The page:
State of Land Information in Senegal

September 2022
C-T. Bayer, M. de los Santos, S. Tall, L. Toure and K. Booth (Land Portal)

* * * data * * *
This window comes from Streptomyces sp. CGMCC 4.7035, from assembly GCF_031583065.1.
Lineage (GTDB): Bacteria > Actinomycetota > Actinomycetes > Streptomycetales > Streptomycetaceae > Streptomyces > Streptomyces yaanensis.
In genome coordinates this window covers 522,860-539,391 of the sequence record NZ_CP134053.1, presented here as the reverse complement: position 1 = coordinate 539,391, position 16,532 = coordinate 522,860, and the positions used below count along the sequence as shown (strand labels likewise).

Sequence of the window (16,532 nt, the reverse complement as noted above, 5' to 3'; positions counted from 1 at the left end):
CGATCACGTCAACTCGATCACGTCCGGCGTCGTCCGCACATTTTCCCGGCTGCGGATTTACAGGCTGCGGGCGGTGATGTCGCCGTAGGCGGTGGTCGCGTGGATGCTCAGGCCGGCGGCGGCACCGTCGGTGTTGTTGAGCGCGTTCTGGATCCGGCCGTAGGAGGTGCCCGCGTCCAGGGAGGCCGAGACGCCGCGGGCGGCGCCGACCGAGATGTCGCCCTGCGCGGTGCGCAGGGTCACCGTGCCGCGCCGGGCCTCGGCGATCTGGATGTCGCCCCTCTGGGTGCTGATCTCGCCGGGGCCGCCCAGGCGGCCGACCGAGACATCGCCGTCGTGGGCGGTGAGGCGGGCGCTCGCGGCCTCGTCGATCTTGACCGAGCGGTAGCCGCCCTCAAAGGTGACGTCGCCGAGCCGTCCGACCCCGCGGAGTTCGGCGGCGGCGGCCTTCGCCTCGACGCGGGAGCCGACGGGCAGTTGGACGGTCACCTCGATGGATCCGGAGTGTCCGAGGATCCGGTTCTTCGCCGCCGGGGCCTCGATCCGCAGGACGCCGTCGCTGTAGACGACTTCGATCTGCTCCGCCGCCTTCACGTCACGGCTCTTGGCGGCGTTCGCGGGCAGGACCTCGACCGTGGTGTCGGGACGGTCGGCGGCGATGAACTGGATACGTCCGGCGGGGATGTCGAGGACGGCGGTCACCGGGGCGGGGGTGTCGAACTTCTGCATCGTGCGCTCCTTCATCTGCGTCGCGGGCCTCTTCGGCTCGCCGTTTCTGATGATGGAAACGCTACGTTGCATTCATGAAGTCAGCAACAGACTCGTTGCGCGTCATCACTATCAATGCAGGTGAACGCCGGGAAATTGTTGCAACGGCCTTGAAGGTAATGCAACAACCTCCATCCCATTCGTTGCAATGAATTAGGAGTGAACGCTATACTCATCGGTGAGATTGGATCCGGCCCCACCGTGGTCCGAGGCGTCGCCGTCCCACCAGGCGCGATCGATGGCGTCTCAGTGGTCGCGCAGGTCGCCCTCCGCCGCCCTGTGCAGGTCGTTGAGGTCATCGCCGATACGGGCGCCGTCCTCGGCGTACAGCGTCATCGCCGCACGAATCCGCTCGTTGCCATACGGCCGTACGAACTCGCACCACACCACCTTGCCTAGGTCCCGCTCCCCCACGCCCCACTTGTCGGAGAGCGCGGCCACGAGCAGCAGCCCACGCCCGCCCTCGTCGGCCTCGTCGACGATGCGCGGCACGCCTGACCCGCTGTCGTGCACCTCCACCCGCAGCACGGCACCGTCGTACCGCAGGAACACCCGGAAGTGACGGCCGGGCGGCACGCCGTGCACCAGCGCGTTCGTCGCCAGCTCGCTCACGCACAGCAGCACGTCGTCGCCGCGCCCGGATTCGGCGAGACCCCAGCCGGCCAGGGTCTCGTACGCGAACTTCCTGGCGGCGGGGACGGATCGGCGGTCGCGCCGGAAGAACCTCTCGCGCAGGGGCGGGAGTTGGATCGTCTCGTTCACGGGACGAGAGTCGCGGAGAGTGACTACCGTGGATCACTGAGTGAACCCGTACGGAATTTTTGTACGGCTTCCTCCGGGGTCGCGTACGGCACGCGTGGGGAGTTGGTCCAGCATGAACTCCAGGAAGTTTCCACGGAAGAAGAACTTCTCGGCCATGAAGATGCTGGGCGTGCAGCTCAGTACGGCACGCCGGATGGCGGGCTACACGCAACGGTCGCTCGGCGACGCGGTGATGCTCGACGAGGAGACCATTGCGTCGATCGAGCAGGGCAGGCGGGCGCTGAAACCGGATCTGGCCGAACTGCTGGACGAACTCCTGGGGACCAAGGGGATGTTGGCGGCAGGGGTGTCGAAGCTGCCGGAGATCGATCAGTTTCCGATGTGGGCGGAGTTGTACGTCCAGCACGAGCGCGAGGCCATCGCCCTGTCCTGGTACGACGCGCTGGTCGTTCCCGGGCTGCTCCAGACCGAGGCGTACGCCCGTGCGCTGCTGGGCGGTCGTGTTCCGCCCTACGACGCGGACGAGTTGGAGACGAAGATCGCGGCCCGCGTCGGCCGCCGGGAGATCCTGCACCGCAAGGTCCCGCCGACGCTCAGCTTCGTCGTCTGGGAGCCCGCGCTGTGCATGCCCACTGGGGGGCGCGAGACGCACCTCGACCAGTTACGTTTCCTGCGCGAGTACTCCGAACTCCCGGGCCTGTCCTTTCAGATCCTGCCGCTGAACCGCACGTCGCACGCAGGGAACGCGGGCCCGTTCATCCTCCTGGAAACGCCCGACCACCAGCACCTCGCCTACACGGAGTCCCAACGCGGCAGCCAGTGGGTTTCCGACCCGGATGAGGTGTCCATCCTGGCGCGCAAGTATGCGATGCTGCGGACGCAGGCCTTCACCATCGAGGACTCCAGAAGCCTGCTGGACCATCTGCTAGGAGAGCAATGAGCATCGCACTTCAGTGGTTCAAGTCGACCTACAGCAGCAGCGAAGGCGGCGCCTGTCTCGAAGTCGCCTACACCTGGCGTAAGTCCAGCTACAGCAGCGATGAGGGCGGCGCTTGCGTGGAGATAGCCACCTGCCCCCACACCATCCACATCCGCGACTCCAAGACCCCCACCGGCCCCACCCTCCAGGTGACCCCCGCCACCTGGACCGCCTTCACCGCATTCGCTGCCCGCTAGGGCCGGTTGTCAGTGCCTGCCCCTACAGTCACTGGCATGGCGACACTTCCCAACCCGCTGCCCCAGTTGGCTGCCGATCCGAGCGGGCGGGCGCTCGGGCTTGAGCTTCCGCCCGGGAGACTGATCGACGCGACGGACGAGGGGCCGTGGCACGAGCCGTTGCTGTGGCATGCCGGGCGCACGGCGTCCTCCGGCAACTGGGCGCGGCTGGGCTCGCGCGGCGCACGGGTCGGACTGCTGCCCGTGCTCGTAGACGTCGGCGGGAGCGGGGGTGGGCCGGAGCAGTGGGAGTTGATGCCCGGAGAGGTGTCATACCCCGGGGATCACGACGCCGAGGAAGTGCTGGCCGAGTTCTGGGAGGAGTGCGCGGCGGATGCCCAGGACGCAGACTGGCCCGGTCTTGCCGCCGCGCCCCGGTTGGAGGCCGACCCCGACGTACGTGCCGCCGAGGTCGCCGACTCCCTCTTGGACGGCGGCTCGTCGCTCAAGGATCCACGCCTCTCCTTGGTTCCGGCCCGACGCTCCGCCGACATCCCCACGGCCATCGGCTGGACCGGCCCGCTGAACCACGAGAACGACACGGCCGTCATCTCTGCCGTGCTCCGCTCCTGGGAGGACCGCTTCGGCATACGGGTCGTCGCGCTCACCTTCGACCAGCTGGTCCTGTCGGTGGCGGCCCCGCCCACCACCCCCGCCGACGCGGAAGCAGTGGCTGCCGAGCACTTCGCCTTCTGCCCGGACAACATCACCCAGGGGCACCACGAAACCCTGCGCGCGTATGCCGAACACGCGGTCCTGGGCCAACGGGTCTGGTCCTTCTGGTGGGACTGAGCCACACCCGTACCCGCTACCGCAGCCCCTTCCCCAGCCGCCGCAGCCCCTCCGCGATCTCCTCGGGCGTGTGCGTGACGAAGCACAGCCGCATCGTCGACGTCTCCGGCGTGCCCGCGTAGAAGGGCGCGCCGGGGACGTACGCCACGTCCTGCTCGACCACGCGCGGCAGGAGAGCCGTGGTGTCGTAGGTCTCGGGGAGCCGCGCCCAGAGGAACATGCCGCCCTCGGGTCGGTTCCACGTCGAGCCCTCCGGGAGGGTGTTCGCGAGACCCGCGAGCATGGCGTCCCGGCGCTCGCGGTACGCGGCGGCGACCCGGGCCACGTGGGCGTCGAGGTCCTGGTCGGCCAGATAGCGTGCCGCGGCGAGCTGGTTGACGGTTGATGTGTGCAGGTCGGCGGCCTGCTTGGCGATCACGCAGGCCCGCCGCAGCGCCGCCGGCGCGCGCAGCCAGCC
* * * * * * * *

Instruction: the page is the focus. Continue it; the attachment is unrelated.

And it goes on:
This State of Land Information (SOLI) report from the Land Portal assesses the state of land data in Senegal against principles of land data openness, land information availability and accessibility, and overall good land governance. The report is one of a series produced by the Land Portal, featuring in-depth analysis of country level land information and making recommendations for targeted interventions to improve compliance with international open data standards. The report identifies the various public sector sources of land data and information in Senegal and notes that laws and policies are widely available online. Senegal’s commitment since 2018 to the Open Government Partnership is lauded. However there is an almost total lack of land data publicly available or accessible online or offline, due to implementation issues. Only the state is authorised to request the registration of immoveable property or to allow access to records. The Directorate of Taxes and Domains is responsible for title registration, and records are held by numerous private surveyors and by the Department of the Conservation of Property and Land Rights. Land use data is the responsibility of the Department of Urban Planning and Architecture, and the National Agency for Statistics and Demography hosts a range of land development data and a cartographic website, but information is only available electronically. The report examines the availability of land data and information they provide according to six key land data categories. Senegal’s legal framework for data governance and for opening up information is reviewed, and Senegal’s international and national commitments to access to information and its instruments for data and information governance are examined to assess for transparency about the purpose for collecting, storing and disseminating information. The report concludes with an evaluation of the openness of land data and information in Senegal by assessing it against 10 international best practice criteria. Very little of the country’s land data was available online or otherwise accessible at the time the report was prepared, although various new initiatives in support of open data are noted. The report concludes that, overall, the open land data ecosystem in Senegal is very limited, but with multiple opportunities for improvement.